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“Storied Lives” English Class a Poignant Example of Service Learning

Recently 22 students from Courtney Neese’s AP English classes enjoyed an emotional, uplifting lunch with residents of the Manatawny Manor senior living community. This luncheon was the finale of a winter term-long, Thursday class period engagement with residents during which the students and their senior “matches” talked, danced, played balloon volleyball, and became friends.  However, it's safe to say that this finale was not a "goodbye," as the students indicated their plans to stay in touch with the residents.

Following the lunch, served to residents by the teenagers, each student presented his or her match with a booklet containing personal memories and impressions and a poem written to preserve their new, special bond. While the residents and their caregivers noted that The Hill students made an impact on the seniors, the students said their interactions were equally life-changing, if not more so: The “Storied Lives” shared by their older mentors – from veterans, to grandparents, to world travelers -- were described as inspiring, transforming, reassuring, humorous, insightful, educational, and sources of strength. The students plan to stay in touch with their new friends.

Courtney created this powerful short video compiled from photos and short videos gathered throughout the term, culminating with the luncheon. View the video here.

Recently, Holly Herman of The Reading Eagle shared a short story of her own about Hill’s interaction with the wonderful Manatawny Manor residents, and the exceptionally touching moment between William Hare ’16 and his friend, a World War II veteran.

More about “Storied Lives”
 
Courtney passionately describes the “Storied Lives” service learning experience here:

“Twelve years into my teaching career, I was eager to take on a new challenge. I began feeling like there had to be a more powerful way to connect my students to their classroom material. I was ready to help them take their learning to the next level. While the students work really hard in the classroom, I was confident that I could reach them at an even deeper level, at a level that would leave an impression long after the final class bell had sounded each day.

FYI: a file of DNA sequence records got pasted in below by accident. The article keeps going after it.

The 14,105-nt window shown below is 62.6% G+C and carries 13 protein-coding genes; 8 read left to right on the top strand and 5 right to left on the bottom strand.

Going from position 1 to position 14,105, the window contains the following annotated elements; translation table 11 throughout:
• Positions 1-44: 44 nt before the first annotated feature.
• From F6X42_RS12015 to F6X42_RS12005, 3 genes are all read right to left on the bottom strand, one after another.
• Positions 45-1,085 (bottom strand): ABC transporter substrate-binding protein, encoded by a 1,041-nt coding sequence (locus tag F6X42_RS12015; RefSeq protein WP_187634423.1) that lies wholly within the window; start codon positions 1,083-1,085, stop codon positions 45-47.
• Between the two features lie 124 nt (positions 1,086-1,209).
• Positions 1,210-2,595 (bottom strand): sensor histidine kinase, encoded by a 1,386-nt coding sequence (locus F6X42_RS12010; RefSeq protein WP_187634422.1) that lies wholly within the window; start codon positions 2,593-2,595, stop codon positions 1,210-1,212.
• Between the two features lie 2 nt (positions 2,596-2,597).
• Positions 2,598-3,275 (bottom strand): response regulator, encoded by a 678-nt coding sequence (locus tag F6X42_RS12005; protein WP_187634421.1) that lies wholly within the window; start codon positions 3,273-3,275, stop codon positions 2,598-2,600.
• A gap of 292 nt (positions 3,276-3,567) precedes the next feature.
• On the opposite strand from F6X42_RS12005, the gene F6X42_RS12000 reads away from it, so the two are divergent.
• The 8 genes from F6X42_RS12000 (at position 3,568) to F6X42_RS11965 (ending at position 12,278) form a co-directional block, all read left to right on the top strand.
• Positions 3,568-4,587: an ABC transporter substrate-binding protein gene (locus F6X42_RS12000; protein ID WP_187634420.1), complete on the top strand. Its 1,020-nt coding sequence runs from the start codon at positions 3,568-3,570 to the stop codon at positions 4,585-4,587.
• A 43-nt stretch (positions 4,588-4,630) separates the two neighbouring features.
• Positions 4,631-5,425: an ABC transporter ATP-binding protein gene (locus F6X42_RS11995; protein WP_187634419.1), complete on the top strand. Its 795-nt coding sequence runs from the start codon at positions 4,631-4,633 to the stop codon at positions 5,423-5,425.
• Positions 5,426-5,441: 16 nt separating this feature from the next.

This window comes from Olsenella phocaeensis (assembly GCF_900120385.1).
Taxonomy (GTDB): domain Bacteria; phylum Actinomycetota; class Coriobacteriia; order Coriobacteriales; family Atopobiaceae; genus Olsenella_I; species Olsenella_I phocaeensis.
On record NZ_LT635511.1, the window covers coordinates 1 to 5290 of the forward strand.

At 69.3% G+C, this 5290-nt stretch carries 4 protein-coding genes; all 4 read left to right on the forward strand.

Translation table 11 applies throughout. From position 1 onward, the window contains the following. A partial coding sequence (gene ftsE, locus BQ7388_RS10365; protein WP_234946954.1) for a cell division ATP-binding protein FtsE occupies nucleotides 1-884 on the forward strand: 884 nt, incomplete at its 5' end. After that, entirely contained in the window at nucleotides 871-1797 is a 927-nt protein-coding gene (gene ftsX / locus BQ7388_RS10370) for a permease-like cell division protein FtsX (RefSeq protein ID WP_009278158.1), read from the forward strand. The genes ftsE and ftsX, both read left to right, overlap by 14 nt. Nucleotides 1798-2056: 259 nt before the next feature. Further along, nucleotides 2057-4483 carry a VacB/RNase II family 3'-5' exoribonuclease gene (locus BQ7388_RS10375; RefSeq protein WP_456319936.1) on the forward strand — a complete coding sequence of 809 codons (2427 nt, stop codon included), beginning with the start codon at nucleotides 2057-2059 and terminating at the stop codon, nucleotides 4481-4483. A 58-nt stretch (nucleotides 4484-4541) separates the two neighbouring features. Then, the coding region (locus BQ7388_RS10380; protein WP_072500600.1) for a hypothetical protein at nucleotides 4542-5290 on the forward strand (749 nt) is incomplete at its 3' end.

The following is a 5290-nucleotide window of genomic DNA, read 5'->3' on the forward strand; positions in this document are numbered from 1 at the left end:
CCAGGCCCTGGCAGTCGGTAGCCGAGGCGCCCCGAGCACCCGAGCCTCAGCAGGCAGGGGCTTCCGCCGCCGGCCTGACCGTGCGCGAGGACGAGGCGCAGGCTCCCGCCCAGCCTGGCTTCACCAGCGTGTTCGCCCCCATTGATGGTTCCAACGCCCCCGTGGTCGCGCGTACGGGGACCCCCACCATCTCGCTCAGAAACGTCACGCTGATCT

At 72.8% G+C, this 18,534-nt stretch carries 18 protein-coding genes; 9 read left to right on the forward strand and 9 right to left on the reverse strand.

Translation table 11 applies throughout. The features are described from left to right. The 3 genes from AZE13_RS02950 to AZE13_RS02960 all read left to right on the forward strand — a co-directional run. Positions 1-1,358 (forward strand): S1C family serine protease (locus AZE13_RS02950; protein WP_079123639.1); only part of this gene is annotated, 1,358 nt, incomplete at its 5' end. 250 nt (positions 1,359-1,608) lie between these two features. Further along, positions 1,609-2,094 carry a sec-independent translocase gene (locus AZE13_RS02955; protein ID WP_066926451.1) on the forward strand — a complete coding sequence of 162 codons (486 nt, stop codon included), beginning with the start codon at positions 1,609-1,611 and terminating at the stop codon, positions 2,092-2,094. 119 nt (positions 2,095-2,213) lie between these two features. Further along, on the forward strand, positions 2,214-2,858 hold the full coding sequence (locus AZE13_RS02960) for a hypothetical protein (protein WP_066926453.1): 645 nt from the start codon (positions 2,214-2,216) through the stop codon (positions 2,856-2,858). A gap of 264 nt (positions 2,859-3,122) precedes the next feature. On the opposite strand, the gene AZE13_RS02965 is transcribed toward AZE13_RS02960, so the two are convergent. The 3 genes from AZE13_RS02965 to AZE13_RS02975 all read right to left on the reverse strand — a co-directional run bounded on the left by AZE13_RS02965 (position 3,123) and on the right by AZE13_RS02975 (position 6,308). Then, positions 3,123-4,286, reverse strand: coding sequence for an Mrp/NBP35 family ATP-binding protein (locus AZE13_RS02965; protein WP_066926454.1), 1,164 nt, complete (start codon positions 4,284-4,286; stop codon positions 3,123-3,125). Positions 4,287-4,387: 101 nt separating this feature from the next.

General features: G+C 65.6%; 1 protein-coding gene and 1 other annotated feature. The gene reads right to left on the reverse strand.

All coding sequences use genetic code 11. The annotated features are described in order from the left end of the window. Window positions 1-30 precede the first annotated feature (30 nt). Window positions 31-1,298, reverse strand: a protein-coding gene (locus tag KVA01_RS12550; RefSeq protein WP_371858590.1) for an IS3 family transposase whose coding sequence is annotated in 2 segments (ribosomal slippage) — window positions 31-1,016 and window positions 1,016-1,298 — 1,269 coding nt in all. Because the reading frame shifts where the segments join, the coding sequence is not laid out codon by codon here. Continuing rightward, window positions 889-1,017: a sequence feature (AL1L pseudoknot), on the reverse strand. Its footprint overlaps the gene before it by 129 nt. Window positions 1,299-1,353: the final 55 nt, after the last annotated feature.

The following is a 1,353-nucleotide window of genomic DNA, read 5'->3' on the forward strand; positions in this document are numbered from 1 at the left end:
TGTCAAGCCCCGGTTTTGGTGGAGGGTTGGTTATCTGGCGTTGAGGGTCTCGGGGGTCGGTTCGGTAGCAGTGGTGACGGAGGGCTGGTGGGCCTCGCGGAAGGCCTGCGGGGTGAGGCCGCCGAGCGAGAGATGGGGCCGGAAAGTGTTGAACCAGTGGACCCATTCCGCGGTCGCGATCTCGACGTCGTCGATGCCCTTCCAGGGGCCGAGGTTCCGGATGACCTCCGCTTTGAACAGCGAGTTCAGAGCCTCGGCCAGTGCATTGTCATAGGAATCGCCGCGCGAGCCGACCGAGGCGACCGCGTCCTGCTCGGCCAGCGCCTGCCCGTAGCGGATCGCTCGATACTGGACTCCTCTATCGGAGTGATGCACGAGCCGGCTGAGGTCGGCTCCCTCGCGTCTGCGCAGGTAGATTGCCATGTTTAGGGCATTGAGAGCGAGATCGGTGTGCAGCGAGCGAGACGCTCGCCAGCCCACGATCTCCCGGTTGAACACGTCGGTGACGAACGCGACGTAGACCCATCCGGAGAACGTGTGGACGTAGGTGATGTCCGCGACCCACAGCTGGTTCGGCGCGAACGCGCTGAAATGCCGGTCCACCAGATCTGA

“Last summer I received an Oaklawn Curriculum Development Grant from The Hill. It allowed me to spend part of my summer fully entrenched in research and then development of a new course. I kept coming back to one question again and again, ‘Why should our learning be restricted by the four walls of our classroom?’

“The more digging I did into service learning, the more I began to realize that we could use the entire community as our classroom. The deepest learning happens when students are able to connect their classroom learning with the real world, so that’s what we set out to do.

“The academic component of ‘Storied Lives’ is rigorous. We read poetry, prose, plays, articles, and short stories by some of the best authors, poets, and playwrights. We spend one day each week reflecting on our work and making connections between what we have read in literature and what we have learned from our own experiences. And, we spend Thursday afternoons at Manatawny Manor, a local retirement community.

“At the Manor, students are paired with elderly residents and, over the course of the term, spend seven weeks sitting with them and hearing the intricate details of their lives. My students learn to be compassionate and caring and empathetic. The students and their partners cry together and laugh together; they exchange personal stories, share life advice, and sit in thoughtful silence together; they hold hands and emotionally embrace each other. In addition to the deep impact our students experience from the relationships they form with their partners, this course also forces my students to reflect deeply on a personal level. As they hear stories of love, stories of war, and stories of loss, they think about their own lives, their families, and their futures.

“’Storied Lives’ is the most powerful classroom experience I have had during my teaching career. For 40 minutes each Thursday, it is an opportunity for my students to put aside their normal teenage stresses and focus on something bigger than themselves.”

Beyond a doubt, this service learning opportunity shows Hill’s commitment to the part of our School mission calling on us to challenge our young people to “serve the common good” and “lead as citizens of the world, uniquely guided by our motto, ‘Whatsoever things are true.’”



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